Buy and install matched components from a single manufacture. For instance do not put H&R front springs in with Eibach rear or a Suspension Techniques front bar with a TMC rear. Suspension manufactures usually offer these parts as a tuned set with rates, etc. made to match each other.

If you are using high performance springs, try to wait until you can afford the shocks also. Performance springs store more potential energy when they are compressed. They need a shock with more rebound damping to keep the car from bouncing all over the place after you hit a bump. Really good shocks like Koni or GAB’s are adjustable so you can tune your shocks to the springs.

Limiting body roll is good. Install stiff springs and swaybars with matching shocks, and lower the car to a reasonable level. Limiting roll keeps the weight from transferring excessively, allowing the inside tires to work more in a turn. Limiting roll also helps keep the car from bottoming in a turn and keeps the car out of the bumpsteer zone. McPherson strut cars not gain negative camber under roll either so limiting roll helps keep the tires from folding over.

Having adjustably is good. Having the ability to adjust shocks, camber and toe is very useful when trying to extract G’s from your car.

Align your suspension and optimize your tire pressures. Alignment and tire pressures can make a huge difference. If you are poor, you can still make big improvements in your cars grip by just playing with tires pressures and the car’s alignment. Try the poor boy technique and dial in some front negative camber, increase the front tire pressure, decrease the rear and set your toe.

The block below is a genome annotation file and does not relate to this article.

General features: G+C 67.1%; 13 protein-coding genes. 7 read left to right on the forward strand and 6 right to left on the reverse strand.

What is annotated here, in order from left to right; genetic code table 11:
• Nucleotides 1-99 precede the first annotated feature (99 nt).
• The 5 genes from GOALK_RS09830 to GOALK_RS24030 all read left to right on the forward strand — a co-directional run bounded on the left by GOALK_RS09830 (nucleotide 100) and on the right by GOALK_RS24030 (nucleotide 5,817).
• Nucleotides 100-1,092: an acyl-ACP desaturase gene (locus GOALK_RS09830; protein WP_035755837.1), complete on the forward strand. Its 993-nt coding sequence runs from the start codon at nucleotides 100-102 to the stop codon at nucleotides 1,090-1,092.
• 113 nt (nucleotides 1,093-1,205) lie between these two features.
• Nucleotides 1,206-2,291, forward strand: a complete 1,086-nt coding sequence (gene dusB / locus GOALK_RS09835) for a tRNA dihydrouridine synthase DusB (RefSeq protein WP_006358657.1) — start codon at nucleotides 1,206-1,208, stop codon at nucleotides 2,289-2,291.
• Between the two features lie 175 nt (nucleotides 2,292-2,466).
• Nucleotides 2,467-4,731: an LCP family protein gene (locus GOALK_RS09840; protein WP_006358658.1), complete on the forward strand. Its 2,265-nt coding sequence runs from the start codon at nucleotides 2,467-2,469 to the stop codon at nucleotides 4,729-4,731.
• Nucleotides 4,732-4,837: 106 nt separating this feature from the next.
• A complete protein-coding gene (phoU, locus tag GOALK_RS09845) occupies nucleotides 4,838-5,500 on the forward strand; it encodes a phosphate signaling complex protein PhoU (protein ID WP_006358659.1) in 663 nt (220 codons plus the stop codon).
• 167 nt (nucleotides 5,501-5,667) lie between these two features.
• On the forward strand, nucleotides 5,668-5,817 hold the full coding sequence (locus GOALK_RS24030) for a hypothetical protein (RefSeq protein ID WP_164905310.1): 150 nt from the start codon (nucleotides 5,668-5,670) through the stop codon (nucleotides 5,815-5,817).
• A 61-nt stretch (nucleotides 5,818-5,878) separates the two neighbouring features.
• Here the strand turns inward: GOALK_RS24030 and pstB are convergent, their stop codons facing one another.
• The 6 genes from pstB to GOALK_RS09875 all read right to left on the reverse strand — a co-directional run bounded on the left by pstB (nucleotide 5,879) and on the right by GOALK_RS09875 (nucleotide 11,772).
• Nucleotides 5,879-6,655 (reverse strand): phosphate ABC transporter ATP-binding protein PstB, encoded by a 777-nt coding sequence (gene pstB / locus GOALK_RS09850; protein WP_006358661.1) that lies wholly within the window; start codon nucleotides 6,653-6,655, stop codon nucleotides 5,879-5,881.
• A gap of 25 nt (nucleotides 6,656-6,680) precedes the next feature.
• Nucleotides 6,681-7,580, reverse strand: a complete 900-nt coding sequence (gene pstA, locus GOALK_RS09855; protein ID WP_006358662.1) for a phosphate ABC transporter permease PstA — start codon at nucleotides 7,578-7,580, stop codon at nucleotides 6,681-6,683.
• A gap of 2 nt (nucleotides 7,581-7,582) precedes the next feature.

Cut your snubbers. It is important to cut the rubber strut shaft snubbers on our shock shafts to get a little more wheel travel out of our lowered struts. Cut an inch or one segment out of the front and rear ones. Do not go crazy and remove the snubbers or cut off more than half of them away.

Don’t over tire or wheel your car. Your cars will go the fastest and handle best with the widest, lightest 15 inch wheel that will fit. 16, 17 and 18 inch wheels which look radical, really slow the car down because they are heavy and the bigger diameter screws up the gear ratio.

You might want to print this table out and put it in your toolbox.

Suspension adjustment

Affect on vehicle balance, extreme useable adjustment limit

Symptom of TOO MUCH adjustment

Front spring rate increase More understeer Terminal understeer, front of car hops in corners, excess wheelspin in FWD car
Front spring rate decrease Less understeer Too much oversteer, oversteer then understeer if spring is so soft that the car bottoms under lean, car bottom excessively with a jolting ride
Rear spring rate increase. More oversteer Too much oversteer, hop in corners, twitchy
Rear spring rate decrease Less oversteer Car understeers, if way to soft car understeers then oversteers as car bottoms out under lean, car bottoms out excessively with a jolting ride
Front antisway bar stiffer More understeer Terminal understeer, Lifts inside front tire off the ground which can cause massive wheelspin, also not good for most effective tire usage as inside wheel is now doing nothing
Front antisway bar softer Less understeer Oversteer
Rear antisway bar stiffer More oversteer Big time oversteer, Can cause the inside rear tie to lift off the ground which is not two bad on a FWD car. On Classics, if this happens while trail braking into a turn, the abs can shut the brakes down which can be a bit scary
Rear antisway bar softer Less oversteer understeer
Front tire pressure higher Less understeer

Except with BFG R-1 tires. They will grip less and understeer more if the pressures are increased within a reasonable amount.